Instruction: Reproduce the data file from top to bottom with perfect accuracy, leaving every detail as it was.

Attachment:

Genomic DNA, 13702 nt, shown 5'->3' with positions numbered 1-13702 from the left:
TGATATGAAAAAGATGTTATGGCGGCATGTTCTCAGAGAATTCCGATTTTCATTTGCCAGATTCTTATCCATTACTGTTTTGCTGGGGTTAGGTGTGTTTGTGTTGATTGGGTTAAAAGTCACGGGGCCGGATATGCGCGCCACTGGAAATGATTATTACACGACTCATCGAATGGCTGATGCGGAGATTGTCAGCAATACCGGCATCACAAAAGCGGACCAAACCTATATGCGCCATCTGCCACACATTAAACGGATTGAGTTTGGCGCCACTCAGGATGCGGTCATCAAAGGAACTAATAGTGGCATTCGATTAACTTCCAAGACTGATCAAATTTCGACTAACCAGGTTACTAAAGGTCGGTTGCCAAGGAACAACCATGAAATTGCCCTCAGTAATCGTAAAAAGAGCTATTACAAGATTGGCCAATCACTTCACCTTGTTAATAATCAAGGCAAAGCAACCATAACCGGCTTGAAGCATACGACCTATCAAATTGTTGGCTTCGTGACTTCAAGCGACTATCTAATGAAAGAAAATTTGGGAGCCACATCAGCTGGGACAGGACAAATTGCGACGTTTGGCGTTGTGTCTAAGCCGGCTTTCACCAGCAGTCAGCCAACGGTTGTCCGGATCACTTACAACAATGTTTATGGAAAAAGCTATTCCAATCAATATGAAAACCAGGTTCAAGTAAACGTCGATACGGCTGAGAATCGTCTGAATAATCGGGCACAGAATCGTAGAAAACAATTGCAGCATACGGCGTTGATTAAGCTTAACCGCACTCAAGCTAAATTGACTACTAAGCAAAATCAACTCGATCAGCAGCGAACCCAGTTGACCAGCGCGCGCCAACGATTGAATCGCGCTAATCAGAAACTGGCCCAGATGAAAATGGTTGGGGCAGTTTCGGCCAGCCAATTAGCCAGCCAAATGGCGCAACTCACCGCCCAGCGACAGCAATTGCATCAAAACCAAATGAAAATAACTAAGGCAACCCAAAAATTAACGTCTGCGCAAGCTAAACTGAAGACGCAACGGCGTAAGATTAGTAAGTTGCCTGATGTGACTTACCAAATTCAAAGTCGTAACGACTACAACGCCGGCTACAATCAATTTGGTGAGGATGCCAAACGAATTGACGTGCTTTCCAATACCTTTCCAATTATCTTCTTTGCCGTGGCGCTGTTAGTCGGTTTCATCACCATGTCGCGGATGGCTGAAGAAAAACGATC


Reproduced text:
Genomic DNA, 13702 nt, shown 5'->3' with positions numbered 1-13702 from the left:
TGATATGAAAAAGATGTTATGGCGGCATGTTCTCAGAGAATTCCGATTTTCATTTGCCAGATTCTTATCCATTACTGTTTTGCTGGGGTTAGGTGTGTTTGTGTTGATTGGGTTAAAAGTCACGGGGCCGGATATGCGCGCCACTGGAAATGATTATTACACGACTCATCGAATGGCTGATGCGGAGATTGTCAGCAATACCGGCATCACAAAAGCGGACCAAACCTATATGCGCCATCTGCCACACATTAAACGGATTGAGTTTGGCGCCACTCAGGATGCGGTCATCAAAGGAACTAATAGTGGCATTCGATTAACTTCCAAGACTGATCAAATTTCGACTAACCAGGTTACTAAAGGTCGGTTGCCAAGGAACAACCATGAAATTGCCCTCAGTAATCGTAAAAAGAGCTATTACAAGATTGGCCAATCACTTCACCTTGTTAATAATCAAGGCAAAGCAACCATAACCGGCTTGAAGCATACGACCTATCAAATTGTTGGCTTCGTGACTTCAAGCGACTATCTAATGAAAGAAAATTTGGGAGCCACATCAGCTGGGACAGGACAAATTGCGACGTTTGGCGTTGTGTCTAAGCCGGCTTTCACCAGCAGTCAGCCAACGGTTGTCCGGATCACTTACAACAATGTTTATGGAAAAAGCTATTCCAATCAATATGAAAACCAGGTTCAAGTAAACGTCGATACGGCTGAGAATCGTCTGAATAATCGGGCACAGAATCGTAGAAAACAATTGCAGCATACGGCGTTGATTAAGCTTAACCGCACTCAAGCTAAATTGACTACTAAGCAAAATCAACTCGATCAGCAGCGAACCCAGTTGACCAGCGCGCGCCAACGATTGAATCGCGCTAATCAGAAACTGGCCCAGATGAAAATGGTTGGGGCAGTTTCGGCCAGCCAATTAGCCAGCCAAATGGCGCAACTCACCGCCCAGCGACAGCAATTGCATCAAAACCAAATGAAAATAACTAAGGCAACCCAAAAATTAACGTCTGCGCAAGCTAAACTGAAGACGCAACGGCGTAAGATTAGTAAGTTGCCTGATGTGACTTACCAAATTCAAAGTCGTAACGACTACAACGCCGGCTACAATCAATTTGGTGAGGATGCCAAACGAATTGACGTGCTTTCCAATACCTTTCCAATTATCTTCTTTGCCGTGGCGCTGTTAGTCGGTTTCATCACCATGTCGCGGATGGCTGAAGAAAAACGATC